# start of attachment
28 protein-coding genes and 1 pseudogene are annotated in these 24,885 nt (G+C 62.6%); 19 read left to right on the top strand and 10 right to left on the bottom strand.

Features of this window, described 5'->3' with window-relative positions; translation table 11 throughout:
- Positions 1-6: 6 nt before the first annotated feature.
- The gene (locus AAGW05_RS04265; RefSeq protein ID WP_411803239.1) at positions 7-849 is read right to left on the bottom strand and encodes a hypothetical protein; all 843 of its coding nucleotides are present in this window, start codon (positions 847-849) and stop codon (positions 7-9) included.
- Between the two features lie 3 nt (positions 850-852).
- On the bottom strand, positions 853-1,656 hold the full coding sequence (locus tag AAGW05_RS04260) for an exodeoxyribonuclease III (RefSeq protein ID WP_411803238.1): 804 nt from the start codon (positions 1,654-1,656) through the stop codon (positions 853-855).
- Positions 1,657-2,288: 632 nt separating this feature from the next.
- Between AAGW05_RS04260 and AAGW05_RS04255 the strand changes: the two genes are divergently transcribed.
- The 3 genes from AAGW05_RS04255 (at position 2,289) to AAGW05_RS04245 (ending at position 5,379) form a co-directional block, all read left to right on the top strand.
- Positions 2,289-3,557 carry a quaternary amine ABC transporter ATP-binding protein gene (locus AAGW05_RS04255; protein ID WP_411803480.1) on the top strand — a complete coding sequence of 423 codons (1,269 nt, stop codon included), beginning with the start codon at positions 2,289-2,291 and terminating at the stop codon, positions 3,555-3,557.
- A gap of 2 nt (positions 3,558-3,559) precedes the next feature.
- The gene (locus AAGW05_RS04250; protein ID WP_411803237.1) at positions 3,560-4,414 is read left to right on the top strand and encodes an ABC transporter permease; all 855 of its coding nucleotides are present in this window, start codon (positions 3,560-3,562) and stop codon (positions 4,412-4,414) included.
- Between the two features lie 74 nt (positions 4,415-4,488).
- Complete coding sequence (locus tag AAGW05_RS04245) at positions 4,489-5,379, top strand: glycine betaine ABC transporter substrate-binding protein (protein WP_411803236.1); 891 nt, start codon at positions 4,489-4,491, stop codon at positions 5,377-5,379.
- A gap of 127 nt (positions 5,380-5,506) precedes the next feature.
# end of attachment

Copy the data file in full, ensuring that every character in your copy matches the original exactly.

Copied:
28 protein-coding genes and 1 pseudogene are annotated in these 24,885 nt (G+C 62.6%); 19 read left to right on the top strand and 10 right to left on the bottom strand.

Features of this window, described 5'->3' with window-relative positions; translation table 11 throughout:
- Positions 1-6: 6 nt before the first annotated feature.
- The gene (locus AAGW05_RS04265; RefSeq protein ID WP_411803239.1) at positions 7-849 is read right to left on the bottom strand and encodes a hypothetical protein; all 843 of its coding nucleotides are present in this window, start codon (positions 847-849) and stop codon (positions 7-9) included.
- Between the two features lie 3 nt (positions 850-852).
- On the bottom strand, positions 853-1,656 hold the full coding sequence (locus tag AAGW05_RS04260) for an exodeoxyribonuclease III (RefSeq protein ID WP_411803238.1): 804 nt from the start codon (positions 1,654-1,656) through the stop codon (positions 853-855).
- Positions 1,657-2,288: 632 nt separating this feature from the next.
- Between AAGW05_RS04260 and AAGW05_RS04255 the strand changes: the two genes are divergently transcribed.
- The 3 genes from AAGW05_RS04255 (at position 2,289) to AAGW05_RS04245 (ending at position 5,379) form a co-directional block, all read left to right on the top strand.
- Positions 2,289-3,557 carry a quaternary amine ABC transporter ATP-binding protein gene (locus AAGW05_RS04255; protein ID WP_411803480.1) on the top strand — a complete coding sequence of 423 codons (1,269 nt, stop codon included), beginning with the start codon at positions 2,289-2,291 and terminating at the stop codon, positions 3,555-3,557.
- A gap of 2 nt (positions 3,558-3,559) precedes the next feature.
- The gene (locus AAGW05_RS04250; protein ID WP_411803237.1) at positions 3,560-4,414 is read left to right on the top strand and encodes an ABC transporter permease; all 855 of its coding nucleotides are present in this window, start codon (positions 3,560-3,562) and stop codon (positions 4,412-4,414) included.
- Between the two features lie 74 nt (positions 4,415-4,488).
- Complete coding sequence (locus tag AAGW05_RS04245) at positions 4,489-5,379, top strand: glycine betaine ABC transporter substrate-binding protein (protein WP_411803236.1); 891 nt, start codon at positions 4,489-4,491, stop codon at positions 5,377-5,379.
- A gap of 127 nt (positions 5,380-5,506) precedes the next feature.